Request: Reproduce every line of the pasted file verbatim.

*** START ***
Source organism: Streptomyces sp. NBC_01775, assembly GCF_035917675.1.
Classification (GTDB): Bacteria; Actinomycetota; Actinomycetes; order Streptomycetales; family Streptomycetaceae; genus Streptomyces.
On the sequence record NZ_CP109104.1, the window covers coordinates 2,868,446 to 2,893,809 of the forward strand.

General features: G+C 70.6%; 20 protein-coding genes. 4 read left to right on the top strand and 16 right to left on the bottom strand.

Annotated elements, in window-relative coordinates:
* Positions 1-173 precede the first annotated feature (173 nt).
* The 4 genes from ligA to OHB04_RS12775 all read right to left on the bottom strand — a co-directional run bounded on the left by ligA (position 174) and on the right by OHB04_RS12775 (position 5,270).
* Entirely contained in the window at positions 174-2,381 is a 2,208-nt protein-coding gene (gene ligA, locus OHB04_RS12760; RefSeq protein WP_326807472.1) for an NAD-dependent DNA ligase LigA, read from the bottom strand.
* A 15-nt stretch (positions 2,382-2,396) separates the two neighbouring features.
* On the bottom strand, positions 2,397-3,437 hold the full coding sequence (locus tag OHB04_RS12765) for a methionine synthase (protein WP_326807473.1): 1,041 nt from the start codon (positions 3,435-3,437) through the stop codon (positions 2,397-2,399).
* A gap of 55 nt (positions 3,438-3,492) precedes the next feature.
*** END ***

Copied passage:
Source organism: Streptomyces sp. NBC_01775, assembly GCF_035917675.1.
Classification (GTDB): Bacteria; Actinomycetota; Actinomycetes; order Streptomycetales; family Streptomycetaceae; genus Streptomyces.
On the sequence record NZ_CP109104.1, the window covers coordinates 2,868,446 to 2,893,809 of the forward strand.

General features: G+C 70.6%; 20 protein-coding genes. 4 read left to right on the top strand and 16 right to left on the bottom strand.

Annotated elements, in window-relative coordinates:
* Positions 1-173 precede the first annotated feature (173 nt).
* The 4 genes from ligA to OHB04_RS12775 all read right to left on the bottom strand — a co-directional run bounded on the left by ligA (position 174) and on the right by OHB04_RS12775 (position 5,270).
* Entirely contained in the window at positions 174-2,381 is a 2,208-nt protein-coding gene (gene ligA, locus OHB04_RS12760; RefSeq protein WP_326807472.1) for an NAD-dependent DNA ligase LigA, read from the bottom strand.
* A 15-nt stretch (positions 2,382-2,396) separates the two neighbouring features.
* On the bottom strand, positions 2,397-3,437 hold the full coding sequence (locus tag OHB04_RS12765) for a methionine synthase (protein WP_326807473.1): 1,041 nt from the start codon (positions 3,435-3,437) through the stop codon (positions 2,397-2,399).
* A gap of 55 nt (positions 3,438-3,492) precedes the next feature.